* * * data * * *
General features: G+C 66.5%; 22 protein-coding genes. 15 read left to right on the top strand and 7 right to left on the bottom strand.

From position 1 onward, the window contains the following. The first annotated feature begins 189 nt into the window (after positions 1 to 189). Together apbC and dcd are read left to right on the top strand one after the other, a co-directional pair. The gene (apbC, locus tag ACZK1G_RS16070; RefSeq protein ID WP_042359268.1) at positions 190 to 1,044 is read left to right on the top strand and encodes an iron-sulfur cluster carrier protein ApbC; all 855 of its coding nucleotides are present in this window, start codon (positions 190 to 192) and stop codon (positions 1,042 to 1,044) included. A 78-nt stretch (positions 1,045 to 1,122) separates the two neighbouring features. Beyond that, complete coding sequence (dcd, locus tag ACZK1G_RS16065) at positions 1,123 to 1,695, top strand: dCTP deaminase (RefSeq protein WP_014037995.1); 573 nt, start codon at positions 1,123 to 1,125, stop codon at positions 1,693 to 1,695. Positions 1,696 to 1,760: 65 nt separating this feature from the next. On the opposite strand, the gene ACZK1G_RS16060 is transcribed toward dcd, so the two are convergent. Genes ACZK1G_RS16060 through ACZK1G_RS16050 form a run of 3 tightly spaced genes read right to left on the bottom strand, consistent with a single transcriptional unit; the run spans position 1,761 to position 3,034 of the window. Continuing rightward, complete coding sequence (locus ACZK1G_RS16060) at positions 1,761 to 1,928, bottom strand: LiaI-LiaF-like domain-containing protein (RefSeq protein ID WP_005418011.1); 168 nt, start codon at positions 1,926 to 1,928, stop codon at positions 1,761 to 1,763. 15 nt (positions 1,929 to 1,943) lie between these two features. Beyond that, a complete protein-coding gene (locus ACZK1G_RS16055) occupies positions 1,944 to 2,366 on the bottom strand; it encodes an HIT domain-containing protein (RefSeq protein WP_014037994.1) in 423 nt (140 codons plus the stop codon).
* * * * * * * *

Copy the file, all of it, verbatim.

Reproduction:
General features: G+C 66.5%; 22 protein-coding genes. 15 read left to right on the top strand and 7 right to left on the bottom strand.

From position 1 onward, the window contains the following. The first annotated feature begins 189 nt into the window (after positions 1 to 189). Together apbC and dcd are read left to right on the top strand one after the other, a co-directional pair. The gene (apbC, locus tag ACZK1G_RS16070; RefSeq protein ID WP_042359268.1) at positions 190 to 1,044 is read left to right on the top strand and encodes an iron-sulfur cluster carrier protein ApbC; all 855 of its coding nucleotides are present in this window, start codon (positions 190 to 192) and stop codon (positions 1,042 to 1,044) included. A 78-nt stretch (positions 1,045 to 1,122) separates the two neighbouring features. Beyond that, complete coding sequence (dcd, locus tag ACZK1G_RS16065) at positions 1,123 to 1,695, top strand: dCTP deaminase (RefSeq protein WP_014037995.1); 573 nt, start codon at positions 1,123 to 1,125, stop codon at positions 1,693 to 1,695. Positions 1,696 to 1,760: 65 nt separating this feature from the next. On the opposite strand, the gene ACZK1G_RS16060 is transcribed toward dcd, so the two are convergent. Genes ACZK1G_RS16060 through ACZK1G_RS16050 form a run of 3 tightly spaced genes read right to left on the bottom strand, consistent with a single transcriptional unit; the run spans position 1,761 to position 3,034 of the window. Continuing rightward, complete coding sequence (locus ACZK1G_RS16060) at positions 1,761 to 1,928, bottom strand: LiaI-LiaF-like domain-containing protein (RefSeq protein ID WP_005418011.1); 168 nt, start codon at positions 1,926 to 1,928, stop codon at positions 1,761 to 1,763. 15 nt (positions 1,929 to 1,943) lie between these two features. Beyond that, a complete protein-coding gene (locus ACZK1G_RS16055) occupies positions 1,944 to 2,366 on the bottom strand; it encodes an HIT domain-containing protein (RefSeq protein WP_014037994.1) in 423 nt (140 codons plus the stop codon).